From: Greg Snow <Greg.Snow_at_imail.org>

Date: Wed, 27 Aug 2008 11:36:29 -0600

Date: Wed, 27 Aug 2008 11:36:29 -0600

The reason that taking the log fixes things is because log( 2 ) = -log( 1/2 ), so log takes us to an additive difference.

I think the use of log(utility) is actually based on experiments where people were asked what they were willing to risk for various potential gains and the results were more similar to the log than any other simple function (plus it makes sense based on the above).

-- Gregory (Greg) L. Snow Ph.D. Statistical Data Center Intermountain Healthcare greg.snow_at_imail.org (801) 408-8111Received on Wed 27 Aug 2008 - 17:38:53 GMT

> -----Original Message-----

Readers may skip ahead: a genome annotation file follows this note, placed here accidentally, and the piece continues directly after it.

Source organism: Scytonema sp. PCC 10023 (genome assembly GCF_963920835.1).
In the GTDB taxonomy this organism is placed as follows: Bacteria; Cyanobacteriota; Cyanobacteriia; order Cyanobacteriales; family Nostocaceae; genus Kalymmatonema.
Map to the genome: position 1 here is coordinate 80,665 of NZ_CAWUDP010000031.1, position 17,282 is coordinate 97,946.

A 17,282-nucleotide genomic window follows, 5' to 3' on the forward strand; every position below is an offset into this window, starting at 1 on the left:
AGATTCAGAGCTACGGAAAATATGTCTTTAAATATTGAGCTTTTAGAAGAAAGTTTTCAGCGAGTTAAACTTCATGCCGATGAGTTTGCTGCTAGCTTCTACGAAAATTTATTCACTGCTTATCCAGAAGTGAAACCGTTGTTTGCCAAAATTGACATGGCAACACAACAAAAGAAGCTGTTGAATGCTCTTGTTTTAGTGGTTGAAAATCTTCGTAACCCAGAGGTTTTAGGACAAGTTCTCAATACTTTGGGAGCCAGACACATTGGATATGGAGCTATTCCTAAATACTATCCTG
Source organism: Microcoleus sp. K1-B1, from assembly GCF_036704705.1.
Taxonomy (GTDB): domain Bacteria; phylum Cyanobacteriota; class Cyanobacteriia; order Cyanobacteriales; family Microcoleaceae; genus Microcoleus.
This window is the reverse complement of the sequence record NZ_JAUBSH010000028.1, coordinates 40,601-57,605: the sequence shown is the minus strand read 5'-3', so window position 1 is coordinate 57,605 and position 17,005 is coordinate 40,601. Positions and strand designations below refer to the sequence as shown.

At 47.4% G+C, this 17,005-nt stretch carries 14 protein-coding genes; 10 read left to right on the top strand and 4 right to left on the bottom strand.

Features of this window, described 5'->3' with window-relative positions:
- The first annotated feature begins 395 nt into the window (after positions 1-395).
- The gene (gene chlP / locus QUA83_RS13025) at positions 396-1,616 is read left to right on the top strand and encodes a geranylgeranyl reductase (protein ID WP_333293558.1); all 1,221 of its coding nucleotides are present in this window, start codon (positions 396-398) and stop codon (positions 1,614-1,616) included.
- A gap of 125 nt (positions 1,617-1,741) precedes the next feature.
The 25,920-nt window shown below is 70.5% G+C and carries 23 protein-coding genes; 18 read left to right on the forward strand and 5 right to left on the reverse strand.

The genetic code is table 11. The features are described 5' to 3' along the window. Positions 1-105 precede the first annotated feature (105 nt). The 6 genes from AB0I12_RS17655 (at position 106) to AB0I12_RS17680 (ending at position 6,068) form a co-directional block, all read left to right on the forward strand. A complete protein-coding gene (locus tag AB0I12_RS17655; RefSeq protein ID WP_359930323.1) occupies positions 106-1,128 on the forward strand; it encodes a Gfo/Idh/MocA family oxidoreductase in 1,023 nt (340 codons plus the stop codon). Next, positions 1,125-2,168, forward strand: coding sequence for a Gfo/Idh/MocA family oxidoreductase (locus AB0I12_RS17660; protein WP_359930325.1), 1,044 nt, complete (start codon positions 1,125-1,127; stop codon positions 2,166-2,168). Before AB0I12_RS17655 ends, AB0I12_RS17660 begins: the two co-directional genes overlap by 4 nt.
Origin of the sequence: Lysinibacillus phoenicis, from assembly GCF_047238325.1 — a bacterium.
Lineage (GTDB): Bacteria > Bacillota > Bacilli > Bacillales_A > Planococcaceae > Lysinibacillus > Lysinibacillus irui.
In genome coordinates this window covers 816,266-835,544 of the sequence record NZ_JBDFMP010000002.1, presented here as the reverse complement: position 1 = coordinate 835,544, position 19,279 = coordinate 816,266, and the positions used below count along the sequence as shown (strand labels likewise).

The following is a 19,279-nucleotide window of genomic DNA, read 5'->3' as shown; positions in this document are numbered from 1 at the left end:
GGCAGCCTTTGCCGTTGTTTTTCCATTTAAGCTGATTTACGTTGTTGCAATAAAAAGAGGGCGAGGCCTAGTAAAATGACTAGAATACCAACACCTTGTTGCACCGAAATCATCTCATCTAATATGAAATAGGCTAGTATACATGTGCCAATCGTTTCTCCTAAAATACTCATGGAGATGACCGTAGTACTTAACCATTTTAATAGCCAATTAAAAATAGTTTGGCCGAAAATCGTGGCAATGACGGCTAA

> From: r-help-bounces_at_r-project.org> [mailto:r-help-bounces_at_r-project.org] On Behalf Of Mark Leeds> Sent: Tuesday, August 26, 2008 9:44 AM> To: 'Duncan Murdoch'> Cc: r-help_at_r-project.org> Subject: Re: [R] Two envelopes problem>> Hi Duncan: I think I get you. Once one takes expectations,> there is an underlying assumption about the distribution of X> and , in this problem, we don't have one so taking> expectations has no meaning.>> If the log utility "fixing" the problem is purely just a> coincidence, then it's surely an odd one because log(utility)> is often used in economics for expressing how investors view> the notion of accumulating capital versus the risk of losing> it. I'm not a economist but it's common for them to use log> utility to prove theorems about optimal consumption etc.>> Thanks because I think I see it now by your example below.>> Mark>>>>>> -----Original Message-----> From: Duncan Murdoch [mailto:murdoch_at_stats.uwo.ca]> Sent: Tuesday, August 26, 2008 11:26 AM> To: Mark Leeds> Cc: r-help_at_r-project.org> Subject: Re: [R] Two envelopes problem>> On 8/26/2008 9:51 AM, Mark Leeds wrote:> > Duncan: I think I see what you're saying but the strange> thing is that> > if you use the utility function log(x) rather than x, then the> > expected> values> > are equal.>>> I think that's more or less a coincidence. If I tell you> that the two envelopes contain X and 2X, and I also tell you> that X is 1,2,3,4, or 5, and you open one and observe 10,> then you know that X=5 is the content of the other envelope.> The expected utility of switching is negative using any> increasing utility function.>> On the other hand, if we know X is one of 6,7,8,9,10, and you> observe a 10, then you know that you got X, so the other> envelope contains 2X = 20, and the expected utility is positive.>> As Heinz says, the problem does not give enough information> to come to a decision. The decision *must* depend on the> assumed distribution of X, and the problem statement gives no> basis for choosing one. There are probably some subjective> Bayesians who would assume a particular default prior in a> situation like that, but I wouldn't.>> Duncan Murdoch>> Somehow, if you are correct and I think you are, then taking the> > log , "fixes" the distribution of x which is kind of odd to me. I'm> > sorry> to> > belabor this non R related discussion and I won't say anything more> > about> it> > but I worked/talked on this with someone for about a month a few> > years> ago> > and we gave up so it's interesting for me to see this again.> >> > Mark> >> > -----Original Message-----> > From: r-help-bounces_at_r-project.org> > [mailto:r-help-bounces_at_r-project.org]> On> > Behalf Of Duncan Murdoch> > Sent: Tuesday, August 26, 2008 8:15 AM> > To: Jim Lemon> > Cc: r-help_at_r-project.org; Mario> > Subject: Re: [R] Two envelopes problem> >> > On 26/08/2008 7:54 AM, Jim Lemon wrote:> >> Hi again,> >> Oops, I meant the expected value of the swap is:> >>> >> 5*0.5 + 20*0.5 = 12.5> >>> >> Too late, must get to bed.> >> > But that is still wrong. You want a conditional expectation,> > conditional on the observed value (10 in this case). The answer> > depends on the distribution of the amount X, where the envelopes> > contain X and 2X. For example, if you knew that X was at> most 5, you> > would know you had just observed 2X, and switching would be> a bad idea.> >> > The paradox arises because people want to put a nonsensical Unif(0,> > infinity) distribution on X. The Wikipedia article points> out that it> > can also arise in cases where the distribution on X has> infinite mean:> > a mathematically valid but still nonsensical possibility.> >> > Duncan Murdoch> >> > ______________________________________________> > R-help_at_r-project.org mailing list> > https://stat.ethz.ch/mailman/listinfo/r-help> > PLEASE do read the posting guide> http://www.R-project.org/posting-guide.html> > and provide commented, minimal, self-contained, reproducible code.>> ______________________________________________> R-help_at_r-project.org mailing list> https://stat.ethz.ch/mailman/listinfo/r-help> PLEASE do read the posting guide> http://www.R-project.org/posting-guide.html> and provide commented, minimal, self-contained, reproducible code.>

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